He is as surprised as we are when Pompo, who’s recently scolded him for arriving too late for the day’s work to sit in on a casting session, asks him to cut a 15-second trailer spot for Marine. He is terrified, but nevertheless goes into the editing facility and comes up with something both Pompo and her legendary producer grandfather thinks works. This leads to more trailer-cutting work and then an offer to direct Pompo’s self-penned script Meister. She has already cast the script with the world’s top actor (!) Martin Braddock (voice: Akio Otsuka from Porco Rosso, Hayao Miazaki, 1992, Ghost In The Shell, Mamoru Oshii, 1995; Memories, Koji Morimoto, Tensai Okamura, Katsuhiro Otomo, 1995; Final Fantasy: The Spirits Within, Hironobu Sakaguchi, Motonori Sakakibara, 2001; Tokyo Godfathers, Satoshi Kon, 2003) and an unknown contract player named Natalie who Gene had previously seen stepping in a puddle on his way to the Studio and visualised in a movie scenario.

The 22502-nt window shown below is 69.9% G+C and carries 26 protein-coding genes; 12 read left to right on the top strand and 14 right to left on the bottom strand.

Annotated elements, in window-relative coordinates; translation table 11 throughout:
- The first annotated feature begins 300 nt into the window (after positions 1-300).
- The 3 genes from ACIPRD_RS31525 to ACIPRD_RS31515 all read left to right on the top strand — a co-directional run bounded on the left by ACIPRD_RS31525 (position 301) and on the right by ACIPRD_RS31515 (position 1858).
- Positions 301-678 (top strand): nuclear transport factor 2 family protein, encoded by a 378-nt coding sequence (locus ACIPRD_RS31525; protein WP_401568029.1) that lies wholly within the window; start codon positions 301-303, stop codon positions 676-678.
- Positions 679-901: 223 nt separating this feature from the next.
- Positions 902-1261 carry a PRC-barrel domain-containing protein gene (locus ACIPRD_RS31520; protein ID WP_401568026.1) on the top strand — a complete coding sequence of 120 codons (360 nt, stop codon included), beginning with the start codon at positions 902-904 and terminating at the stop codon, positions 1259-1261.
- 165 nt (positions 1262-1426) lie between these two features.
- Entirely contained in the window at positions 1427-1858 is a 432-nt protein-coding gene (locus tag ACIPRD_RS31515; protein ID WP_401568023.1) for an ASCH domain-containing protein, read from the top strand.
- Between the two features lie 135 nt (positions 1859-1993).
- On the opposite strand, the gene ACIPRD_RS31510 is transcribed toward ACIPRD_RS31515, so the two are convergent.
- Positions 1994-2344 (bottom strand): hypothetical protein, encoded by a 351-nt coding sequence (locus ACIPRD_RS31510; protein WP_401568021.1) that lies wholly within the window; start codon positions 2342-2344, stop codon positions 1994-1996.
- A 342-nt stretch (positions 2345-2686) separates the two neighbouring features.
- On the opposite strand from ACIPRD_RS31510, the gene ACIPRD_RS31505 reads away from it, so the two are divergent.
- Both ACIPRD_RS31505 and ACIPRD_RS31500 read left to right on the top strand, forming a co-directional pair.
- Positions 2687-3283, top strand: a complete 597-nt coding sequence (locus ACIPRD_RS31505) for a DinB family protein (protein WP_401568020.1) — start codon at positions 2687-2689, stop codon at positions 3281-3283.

From there it develops into a shoot in Switzerland and one of those movies about the process of moviemaking, focusing on the savvy producer whose utterances suggest she doesn’t know what she’s talking about but nevertheless always seems to get the job done, her legendary film maker grandfather, the hotshot actor who turns out to be generous with newcomers, the supportive actress whose been around the block a few times and the ingénue actress finding her way in her first starring role who graciously accepts her guidance.
In this sanitised version of the film industry, everyone works hard, looks out for everyone else and no backstabbing ever occurs. We’re certainly not talking Swimming With Sharks (George Huang, 1994) where the assistant suffers psychological abuse at the hands of his producer, this being nearer to the whimsy of Day For Night (François Truffaut, 1973) with its amazing cast of movie set characters, although Pompo only manages about half a dozen.